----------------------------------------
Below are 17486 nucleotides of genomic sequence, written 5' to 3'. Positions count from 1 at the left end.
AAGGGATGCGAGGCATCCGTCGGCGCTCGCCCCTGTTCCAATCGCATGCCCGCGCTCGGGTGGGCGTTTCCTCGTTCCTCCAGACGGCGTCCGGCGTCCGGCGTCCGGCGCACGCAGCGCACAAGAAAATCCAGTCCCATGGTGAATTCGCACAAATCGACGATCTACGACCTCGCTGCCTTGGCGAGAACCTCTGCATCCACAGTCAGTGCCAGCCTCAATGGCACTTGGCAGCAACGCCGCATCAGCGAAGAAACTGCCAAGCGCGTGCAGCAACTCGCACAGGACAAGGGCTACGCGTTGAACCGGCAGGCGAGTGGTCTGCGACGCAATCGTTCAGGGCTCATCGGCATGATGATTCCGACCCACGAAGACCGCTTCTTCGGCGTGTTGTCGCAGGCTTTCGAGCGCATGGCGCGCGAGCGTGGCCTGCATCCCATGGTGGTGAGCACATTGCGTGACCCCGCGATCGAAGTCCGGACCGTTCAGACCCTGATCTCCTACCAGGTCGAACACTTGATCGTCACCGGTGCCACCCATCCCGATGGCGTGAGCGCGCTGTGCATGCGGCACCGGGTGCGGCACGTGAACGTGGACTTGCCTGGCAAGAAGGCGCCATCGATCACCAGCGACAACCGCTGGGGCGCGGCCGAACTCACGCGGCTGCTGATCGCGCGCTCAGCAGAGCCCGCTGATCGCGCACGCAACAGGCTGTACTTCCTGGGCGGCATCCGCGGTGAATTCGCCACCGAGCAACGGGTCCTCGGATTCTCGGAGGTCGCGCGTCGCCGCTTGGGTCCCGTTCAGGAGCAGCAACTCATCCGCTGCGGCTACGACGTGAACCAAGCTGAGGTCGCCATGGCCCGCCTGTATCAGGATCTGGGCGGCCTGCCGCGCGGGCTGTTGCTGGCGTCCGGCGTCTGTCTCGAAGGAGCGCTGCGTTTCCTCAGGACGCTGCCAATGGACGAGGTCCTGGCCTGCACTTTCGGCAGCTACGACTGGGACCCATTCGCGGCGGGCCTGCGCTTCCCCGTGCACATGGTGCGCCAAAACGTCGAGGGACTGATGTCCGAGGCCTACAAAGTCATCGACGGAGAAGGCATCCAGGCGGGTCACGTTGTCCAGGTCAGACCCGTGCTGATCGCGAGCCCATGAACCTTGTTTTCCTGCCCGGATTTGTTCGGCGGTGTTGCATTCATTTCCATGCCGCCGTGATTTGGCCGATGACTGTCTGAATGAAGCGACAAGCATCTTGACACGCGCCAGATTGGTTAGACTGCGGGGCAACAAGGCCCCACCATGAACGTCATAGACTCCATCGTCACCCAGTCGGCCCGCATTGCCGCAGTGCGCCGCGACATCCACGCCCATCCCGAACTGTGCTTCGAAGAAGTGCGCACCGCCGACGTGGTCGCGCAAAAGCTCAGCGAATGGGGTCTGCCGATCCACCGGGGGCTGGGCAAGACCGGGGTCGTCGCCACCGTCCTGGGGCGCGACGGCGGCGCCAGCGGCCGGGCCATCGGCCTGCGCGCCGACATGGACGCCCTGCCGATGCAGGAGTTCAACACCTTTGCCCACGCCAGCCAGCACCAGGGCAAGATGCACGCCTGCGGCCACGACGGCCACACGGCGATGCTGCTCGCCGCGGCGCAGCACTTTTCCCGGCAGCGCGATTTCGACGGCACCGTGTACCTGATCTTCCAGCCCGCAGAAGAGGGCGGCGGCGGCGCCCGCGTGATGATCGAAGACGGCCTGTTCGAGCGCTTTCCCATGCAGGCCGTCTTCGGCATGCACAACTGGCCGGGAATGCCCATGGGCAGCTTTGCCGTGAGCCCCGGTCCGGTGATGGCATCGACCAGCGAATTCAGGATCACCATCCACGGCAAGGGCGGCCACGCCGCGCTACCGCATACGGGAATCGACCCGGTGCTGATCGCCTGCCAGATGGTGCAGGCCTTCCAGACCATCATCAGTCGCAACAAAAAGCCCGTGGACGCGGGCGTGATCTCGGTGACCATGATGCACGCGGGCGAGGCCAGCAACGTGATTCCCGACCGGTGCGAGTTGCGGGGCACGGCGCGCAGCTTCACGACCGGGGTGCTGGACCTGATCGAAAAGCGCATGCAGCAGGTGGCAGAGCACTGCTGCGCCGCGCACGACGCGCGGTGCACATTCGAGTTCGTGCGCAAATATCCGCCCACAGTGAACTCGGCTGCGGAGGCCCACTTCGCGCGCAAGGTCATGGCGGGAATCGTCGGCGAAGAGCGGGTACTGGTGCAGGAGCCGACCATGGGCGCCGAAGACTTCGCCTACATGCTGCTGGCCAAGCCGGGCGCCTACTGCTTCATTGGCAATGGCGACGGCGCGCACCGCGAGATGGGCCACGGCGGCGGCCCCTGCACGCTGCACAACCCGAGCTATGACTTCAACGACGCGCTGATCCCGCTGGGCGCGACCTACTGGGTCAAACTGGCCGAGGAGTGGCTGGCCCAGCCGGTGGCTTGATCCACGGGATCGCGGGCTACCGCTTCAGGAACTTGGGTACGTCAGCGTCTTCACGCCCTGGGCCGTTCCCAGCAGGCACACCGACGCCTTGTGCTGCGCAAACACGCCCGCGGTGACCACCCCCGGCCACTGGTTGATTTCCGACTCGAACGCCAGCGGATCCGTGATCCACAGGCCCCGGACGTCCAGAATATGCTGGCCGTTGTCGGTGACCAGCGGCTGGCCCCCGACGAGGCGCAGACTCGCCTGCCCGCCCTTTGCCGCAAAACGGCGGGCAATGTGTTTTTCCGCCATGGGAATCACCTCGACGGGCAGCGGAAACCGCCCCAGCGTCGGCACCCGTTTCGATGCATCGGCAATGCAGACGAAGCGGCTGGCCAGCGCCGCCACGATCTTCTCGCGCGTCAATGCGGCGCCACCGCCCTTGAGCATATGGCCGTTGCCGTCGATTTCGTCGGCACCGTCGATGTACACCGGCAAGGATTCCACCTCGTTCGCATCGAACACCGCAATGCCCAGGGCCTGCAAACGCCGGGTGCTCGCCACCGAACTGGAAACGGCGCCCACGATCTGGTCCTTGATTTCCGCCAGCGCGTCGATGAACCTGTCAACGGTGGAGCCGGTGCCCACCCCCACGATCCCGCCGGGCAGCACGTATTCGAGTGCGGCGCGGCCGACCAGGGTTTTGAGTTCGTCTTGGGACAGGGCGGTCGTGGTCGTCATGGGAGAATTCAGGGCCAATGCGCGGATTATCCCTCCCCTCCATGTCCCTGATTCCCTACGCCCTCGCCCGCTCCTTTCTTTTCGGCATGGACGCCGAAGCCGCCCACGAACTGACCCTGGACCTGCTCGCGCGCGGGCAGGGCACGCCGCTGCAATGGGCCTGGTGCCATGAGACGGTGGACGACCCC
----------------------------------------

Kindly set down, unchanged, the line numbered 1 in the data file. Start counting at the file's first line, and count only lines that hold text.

Below are 17486 nucleotides of genomic sequence, written 5' to 3'. Positions count from 1 at the left end.